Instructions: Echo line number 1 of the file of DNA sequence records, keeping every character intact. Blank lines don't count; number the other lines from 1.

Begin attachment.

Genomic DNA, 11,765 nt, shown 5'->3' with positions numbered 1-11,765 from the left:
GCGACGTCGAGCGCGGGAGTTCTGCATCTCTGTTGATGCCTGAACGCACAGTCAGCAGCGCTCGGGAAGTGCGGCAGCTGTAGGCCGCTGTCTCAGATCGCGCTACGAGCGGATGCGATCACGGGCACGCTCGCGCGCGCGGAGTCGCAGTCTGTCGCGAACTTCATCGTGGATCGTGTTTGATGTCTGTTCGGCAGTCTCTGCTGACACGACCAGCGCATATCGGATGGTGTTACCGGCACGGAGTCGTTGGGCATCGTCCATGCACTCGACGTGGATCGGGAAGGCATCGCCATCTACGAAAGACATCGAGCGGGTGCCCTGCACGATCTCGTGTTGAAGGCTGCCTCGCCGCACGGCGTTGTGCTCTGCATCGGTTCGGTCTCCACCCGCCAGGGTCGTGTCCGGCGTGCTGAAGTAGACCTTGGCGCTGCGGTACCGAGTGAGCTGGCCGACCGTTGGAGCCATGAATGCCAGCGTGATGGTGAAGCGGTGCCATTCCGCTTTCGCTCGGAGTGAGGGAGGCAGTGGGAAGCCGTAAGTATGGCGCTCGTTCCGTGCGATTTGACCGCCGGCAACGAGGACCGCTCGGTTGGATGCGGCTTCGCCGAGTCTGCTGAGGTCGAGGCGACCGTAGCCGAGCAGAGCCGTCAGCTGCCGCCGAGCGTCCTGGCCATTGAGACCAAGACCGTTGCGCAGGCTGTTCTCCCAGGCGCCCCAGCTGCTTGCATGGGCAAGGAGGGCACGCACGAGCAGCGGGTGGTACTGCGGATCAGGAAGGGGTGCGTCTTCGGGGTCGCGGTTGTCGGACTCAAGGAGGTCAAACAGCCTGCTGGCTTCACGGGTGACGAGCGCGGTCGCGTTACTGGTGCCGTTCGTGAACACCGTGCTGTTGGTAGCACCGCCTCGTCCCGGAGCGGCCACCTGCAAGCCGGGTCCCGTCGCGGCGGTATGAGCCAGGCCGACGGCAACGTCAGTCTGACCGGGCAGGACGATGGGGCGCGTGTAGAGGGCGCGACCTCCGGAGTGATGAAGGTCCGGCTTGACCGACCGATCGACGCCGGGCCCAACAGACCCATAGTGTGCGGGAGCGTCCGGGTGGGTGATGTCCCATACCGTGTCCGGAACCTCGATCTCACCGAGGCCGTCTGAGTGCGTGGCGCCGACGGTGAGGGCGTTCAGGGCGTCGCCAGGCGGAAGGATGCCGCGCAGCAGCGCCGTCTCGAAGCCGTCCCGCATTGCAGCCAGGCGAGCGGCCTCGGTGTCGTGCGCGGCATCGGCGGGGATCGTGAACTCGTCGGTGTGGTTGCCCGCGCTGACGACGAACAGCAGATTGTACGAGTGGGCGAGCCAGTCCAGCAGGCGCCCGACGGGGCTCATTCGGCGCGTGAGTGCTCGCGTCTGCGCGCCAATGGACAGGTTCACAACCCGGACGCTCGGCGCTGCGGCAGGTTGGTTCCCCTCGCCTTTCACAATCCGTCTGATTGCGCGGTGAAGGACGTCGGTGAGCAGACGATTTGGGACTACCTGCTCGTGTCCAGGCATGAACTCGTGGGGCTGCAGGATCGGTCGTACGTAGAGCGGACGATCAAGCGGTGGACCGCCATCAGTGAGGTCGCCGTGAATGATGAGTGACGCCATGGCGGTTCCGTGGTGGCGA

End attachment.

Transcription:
Genomic DNA, 11,765 nt, shown 5'->3' with positions numbered 1-11,765 from the left: